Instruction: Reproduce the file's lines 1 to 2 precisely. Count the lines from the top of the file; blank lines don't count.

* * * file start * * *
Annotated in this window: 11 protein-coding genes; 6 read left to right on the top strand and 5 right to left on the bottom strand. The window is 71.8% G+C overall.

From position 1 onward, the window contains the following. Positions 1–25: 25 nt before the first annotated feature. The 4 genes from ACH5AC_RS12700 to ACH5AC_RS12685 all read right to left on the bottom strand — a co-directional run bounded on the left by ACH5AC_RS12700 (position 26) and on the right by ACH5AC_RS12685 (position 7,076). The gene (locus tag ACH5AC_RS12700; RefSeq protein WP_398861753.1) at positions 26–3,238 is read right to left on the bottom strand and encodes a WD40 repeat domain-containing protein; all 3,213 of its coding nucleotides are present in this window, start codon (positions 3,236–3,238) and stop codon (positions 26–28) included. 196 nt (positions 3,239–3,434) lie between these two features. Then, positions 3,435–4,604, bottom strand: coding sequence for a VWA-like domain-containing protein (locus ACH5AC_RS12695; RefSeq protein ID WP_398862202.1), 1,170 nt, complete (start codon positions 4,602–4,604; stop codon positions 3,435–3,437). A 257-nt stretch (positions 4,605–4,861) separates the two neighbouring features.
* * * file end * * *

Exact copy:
Annotated in this window: 11 protein-coding genes; 6 read left to right on the top strand and 5 right to left on the bottom strand. The window is 71.8% G+C overall.

From position 1 onward, the window contains the following. Positions 1–25: 25 nt before the first annotated feature. The 4 genes from ACH5AC_RS12700 to ACH5AC_RS12685 all read right to left on the bottom strand — a co-directional run bounded on the left by ACH5AC_RS12700 (position 26) and on the right by ACH5AC_RS12685 (position 7,076). The gene (locus tag ACH5AC_RS12700; RefSeq protein WP_398861753.1) at positions 26–3,238 is read right to left on the bottom strand and encodes a WD40 repeat domain-containing protein; all 3,213 of its coding nucleotides are present in this window, start codon (positions 3,236–3,238) and stop codon (positions 26–28) included. 196 nt (positions 3,239–3,434) lie between these two features. Then, positions 3,435–4,604, bottom strand: coding sequence for a VWA-like domain-containing protein (locus ACH5AC_RS12695; RefSeq protein ID WP_398862202.1), 1,170 nt, complete (start codon positions 4,602–4,604; stop codon positions 3,435–3,437). A 257-nt stretch (positions 4,605–4,861) separates the two neighbouring features.